Another reality presented in Crooked Plow is related to an underdeveloped Brazil, without basic resources such as electricity. Until recently, there were many places that did not have electricity.

I myself have known communities that, in the early 2000s, had just gotten electricity and even today there are a very few that do not have it for one reason or another. But before the 2000s, it was very common. It’s less common now because in the first administration of President Lula, which began in 2003, there was a great program called Luz para Todos (Light for Everyone), which aimed at developing the country, bringing electricity to localities that previously didn’t have it. It was a program that had many ways to install electricity. I went to work two years later, in 2005, in Maranhão, and I saw a lot of people still working on this program. It was very common before the 2000s to not have power. When these communities receive refrigerators, and when they can turn on the electricity, everything changes. There’s this sense of surprise that people like us who grew up with energy didn’t get because we’re used to it. But for those who didn’t have it, it was a sensation. When they got a television, everyone gathered to watch it. The refrigerator would be shared until everyone could have their own.

Speaking of the Lula administration, you helped in the recent 2022 campaign. How was this process for you?

It wasn’t too difficult for me. I was already involved in political campaigns before I was known. I saw no reason for that to change. I think we all have an active role as citizens who want to participate in political discussions. We must participate in what affects us. After the book, people started to be interested in what I thought, and that’s when I said that I can’t use this place that I occupy if it isn’t for something positive. I’m not going to change my social political engagement just because I’m in this place. I will continue on in the same way. So, for me, this is very easy. Of course, as a public person, we are more vulnerable to hate messages. But I think it has also improved. Outside the heat of the elections, I think things tend to get back to normal, this normality that was not part of our lives, at least in recent years. What we have now may not be our dream government, it may not be a wonderful government, but at least it has returned institutional normality to the country. Now we can deal with the real problems of the day, with our inequality, with the practical and real problems of any society. Before that, we lived four years just to defend the democracy that was at risk.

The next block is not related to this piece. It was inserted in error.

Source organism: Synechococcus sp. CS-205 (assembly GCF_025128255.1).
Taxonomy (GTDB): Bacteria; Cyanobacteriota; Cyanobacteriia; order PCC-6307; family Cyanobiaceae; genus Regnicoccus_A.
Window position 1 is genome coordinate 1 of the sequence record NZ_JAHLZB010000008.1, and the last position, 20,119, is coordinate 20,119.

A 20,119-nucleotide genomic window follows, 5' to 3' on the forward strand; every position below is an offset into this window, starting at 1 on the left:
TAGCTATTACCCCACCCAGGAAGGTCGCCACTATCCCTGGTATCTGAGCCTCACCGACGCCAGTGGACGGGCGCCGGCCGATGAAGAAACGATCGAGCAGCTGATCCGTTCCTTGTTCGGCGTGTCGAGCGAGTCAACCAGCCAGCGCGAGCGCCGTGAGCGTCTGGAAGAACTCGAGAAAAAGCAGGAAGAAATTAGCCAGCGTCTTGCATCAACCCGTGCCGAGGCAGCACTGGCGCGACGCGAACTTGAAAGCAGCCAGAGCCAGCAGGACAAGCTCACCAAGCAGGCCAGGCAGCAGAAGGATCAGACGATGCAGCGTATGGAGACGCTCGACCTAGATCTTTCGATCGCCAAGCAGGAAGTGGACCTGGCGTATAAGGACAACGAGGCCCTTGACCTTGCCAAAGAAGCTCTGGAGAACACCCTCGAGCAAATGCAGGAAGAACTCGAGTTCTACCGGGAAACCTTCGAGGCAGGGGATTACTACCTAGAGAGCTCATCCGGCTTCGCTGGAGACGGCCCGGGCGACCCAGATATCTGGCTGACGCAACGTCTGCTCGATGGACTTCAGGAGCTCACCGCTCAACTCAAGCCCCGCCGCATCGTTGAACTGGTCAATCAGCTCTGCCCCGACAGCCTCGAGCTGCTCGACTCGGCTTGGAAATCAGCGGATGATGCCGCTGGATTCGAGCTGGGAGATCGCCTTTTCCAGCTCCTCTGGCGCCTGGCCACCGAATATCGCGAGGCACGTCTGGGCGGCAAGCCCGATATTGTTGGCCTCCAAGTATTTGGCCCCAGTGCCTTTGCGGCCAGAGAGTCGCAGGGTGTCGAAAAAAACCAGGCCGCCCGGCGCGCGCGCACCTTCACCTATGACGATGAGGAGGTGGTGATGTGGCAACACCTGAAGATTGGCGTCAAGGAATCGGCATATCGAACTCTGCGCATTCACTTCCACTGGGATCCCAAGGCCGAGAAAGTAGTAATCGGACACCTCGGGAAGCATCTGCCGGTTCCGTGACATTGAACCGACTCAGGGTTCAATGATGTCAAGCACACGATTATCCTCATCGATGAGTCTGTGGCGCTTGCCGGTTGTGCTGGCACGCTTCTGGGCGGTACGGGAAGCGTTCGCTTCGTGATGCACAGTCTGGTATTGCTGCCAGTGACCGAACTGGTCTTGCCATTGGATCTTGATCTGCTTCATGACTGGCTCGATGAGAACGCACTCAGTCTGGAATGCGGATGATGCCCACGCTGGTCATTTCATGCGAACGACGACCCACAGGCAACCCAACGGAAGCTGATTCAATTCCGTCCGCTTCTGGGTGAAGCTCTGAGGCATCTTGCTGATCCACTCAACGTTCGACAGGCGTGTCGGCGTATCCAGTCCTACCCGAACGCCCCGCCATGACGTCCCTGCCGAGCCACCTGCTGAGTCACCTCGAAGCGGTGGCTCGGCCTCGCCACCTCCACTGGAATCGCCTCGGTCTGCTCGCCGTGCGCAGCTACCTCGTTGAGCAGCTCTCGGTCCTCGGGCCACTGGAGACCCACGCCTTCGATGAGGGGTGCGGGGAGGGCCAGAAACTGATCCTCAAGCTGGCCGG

These political problems also happened here.

I think it was the same as in the United States as far as discrediting institutions by casting doubt on the local electoral system. It was a very similar process, very similar indeed. The United States must have experienced something similar in the last elections. I think a lot of people who didn’t manifest themselves politically before got involved asking others to vote. Here in Brazil, we lived through a very complicated period. Because the problem was not being on the left or on the right. Brazil has always balanced itself in these center-right and center-left governments. The problem was that the democratic government was really at risk. We had an autocrat who was the president, and he did everything to undermine the institutions, the parliament, especially the judiciary branch. So, a lot of people had to protest in the last elections. Not to mention that Brazil experienced this global pandemic, but here the repercussions were very different. The country had been very remiss. It was catastrophic indeed. And that left a very strong mark on people. Still, it wasn’t easy. The result was close in the elections and the victory was by a small margin.

David Martinez is a Brazilian American writer who has lived all over the United States, Brazil, and Puerto Rico. He earned his MFA in creative writing from UC Riverside Palm Desert. His memoir, Bones Worth Breaking, is available for preorder here from MCD/FSG.